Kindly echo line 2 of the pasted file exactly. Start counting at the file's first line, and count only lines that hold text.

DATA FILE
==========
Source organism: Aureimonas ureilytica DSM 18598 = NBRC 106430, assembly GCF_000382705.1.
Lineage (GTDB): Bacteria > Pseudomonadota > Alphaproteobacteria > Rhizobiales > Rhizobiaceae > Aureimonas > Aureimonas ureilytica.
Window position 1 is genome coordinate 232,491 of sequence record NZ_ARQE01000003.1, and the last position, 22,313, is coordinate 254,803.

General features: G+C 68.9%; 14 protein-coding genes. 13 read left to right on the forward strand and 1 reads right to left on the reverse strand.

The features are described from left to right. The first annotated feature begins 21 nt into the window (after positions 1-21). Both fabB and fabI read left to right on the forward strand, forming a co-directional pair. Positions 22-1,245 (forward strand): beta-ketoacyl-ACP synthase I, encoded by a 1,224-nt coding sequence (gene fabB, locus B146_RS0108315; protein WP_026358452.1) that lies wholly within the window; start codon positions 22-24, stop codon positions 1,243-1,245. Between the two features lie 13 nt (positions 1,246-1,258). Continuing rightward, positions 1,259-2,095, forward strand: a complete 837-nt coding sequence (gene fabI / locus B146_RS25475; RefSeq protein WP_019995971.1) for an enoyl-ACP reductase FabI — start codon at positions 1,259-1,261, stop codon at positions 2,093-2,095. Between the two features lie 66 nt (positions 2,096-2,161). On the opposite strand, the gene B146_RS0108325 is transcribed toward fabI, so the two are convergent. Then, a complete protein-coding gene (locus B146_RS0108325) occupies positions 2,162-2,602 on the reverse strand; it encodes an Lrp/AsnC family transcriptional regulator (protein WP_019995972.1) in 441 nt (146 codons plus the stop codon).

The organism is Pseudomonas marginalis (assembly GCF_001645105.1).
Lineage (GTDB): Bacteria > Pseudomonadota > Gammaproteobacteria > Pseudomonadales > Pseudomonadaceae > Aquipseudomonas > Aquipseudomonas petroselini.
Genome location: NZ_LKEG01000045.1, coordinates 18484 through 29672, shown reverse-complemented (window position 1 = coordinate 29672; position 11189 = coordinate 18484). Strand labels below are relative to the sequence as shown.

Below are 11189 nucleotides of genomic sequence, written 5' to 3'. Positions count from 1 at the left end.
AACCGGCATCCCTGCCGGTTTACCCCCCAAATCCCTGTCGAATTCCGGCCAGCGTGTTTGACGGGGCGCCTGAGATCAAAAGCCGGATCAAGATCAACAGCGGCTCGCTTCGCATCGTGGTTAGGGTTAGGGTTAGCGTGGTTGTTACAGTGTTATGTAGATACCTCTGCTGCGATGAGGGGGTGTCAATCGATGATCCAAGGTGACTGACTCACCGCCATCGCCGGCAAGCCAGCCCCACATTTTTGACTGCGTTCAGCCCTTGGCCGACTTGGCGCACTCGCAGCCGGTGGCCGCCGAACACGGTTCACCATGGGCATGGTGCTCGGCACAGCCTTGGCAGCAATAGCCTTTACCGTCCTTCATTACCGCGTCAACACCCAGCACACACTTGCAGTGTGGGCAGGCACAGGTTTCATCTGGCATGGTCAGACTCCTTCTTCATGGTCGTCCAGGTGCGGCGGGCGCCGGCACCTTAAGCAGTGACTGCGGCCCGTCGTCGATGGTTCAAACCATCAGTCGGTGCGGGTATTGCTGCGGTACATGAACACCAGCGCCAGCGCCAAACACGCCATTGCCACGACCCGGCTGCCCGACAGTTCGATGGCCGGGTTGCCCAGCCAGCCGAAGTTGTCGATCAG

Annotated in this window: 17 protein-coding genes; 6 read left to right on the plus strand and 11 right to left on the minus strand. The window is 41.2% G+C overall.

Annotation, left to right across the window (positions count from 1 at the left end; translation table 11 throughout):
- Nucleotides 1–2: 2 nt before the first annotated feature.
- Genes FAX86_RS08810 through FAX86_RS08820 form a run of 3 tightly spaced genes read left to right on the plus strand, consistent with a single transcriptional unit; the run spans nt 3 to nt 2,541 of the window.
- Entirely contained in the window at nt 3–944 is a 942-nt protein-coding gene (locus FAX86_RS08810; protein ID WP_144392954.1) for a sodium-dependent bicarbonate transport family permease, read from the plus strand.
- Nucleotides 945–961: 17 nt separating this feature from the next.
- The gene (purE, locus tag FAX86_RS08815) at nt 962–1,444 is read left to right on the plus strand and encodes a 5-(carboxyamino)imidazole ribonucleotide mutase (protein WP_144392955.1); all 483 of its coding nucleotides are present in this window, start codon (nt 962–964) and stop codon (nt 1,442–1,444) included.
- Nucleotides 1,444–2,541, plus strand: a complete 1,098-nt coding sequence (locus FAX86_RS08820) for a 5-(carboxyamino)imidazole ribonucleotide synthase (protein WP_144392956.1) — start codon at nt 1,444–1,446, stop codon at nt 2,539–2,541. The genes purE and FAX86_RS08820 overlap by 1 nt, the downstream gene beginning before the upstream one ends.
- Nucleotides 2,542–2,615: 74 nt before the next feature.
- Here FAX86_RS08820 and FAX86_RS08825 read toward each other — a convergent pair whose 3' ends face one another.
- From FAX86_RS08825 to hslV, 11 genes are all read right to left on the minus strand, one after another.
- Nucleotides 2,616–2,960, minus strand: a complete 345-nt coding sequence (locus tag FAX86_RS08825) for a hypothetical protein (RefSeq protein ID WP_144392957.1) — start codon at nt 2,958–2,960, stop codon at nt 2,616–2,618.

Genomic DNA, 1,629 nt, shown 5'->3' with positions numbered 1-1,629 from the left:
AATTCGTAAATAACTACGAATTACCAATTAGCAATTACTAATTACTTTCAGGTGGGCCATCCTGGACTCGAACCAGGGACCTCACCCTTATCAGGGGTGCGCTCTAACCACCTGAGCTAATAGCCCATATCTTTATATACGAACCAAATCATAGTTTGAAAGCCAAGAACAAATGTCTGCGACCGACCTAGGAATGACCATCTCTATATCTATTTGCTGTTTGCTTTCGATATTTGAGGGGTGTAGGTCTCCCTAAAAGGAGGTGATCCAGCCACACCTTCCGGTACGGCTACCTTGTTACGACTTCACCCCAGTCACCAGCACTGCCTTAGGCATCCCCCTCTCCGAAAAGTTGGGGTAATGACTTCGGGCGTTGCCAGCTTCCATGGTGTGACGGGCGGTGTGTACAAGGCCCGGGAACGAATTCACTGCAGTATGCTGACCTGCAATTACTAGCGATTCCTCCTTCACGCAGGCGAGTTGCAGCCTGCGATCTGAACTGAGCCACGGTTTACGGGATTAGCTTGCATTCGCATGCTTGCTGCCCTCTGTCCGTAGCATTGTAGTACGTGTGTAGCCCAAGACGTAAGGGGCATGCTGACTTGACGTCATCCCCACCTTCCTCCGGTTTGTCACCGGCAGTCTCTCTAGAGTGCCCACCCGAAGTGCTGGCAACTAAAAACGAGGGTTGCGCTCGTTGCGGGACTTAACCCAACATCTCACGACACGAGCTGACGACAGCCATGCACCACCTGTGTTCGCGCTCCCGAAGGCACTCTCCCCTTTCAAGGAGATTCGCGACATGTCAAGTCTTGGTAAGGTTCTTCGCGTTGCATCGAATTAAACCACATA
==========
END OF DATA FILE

Lineage (GTDB): Bacteria > Pseudomonadota > Alphaproteobacteria > Rhizobiales > Rhizobiaceae > Aureimonas > Aureimonas ureilytica.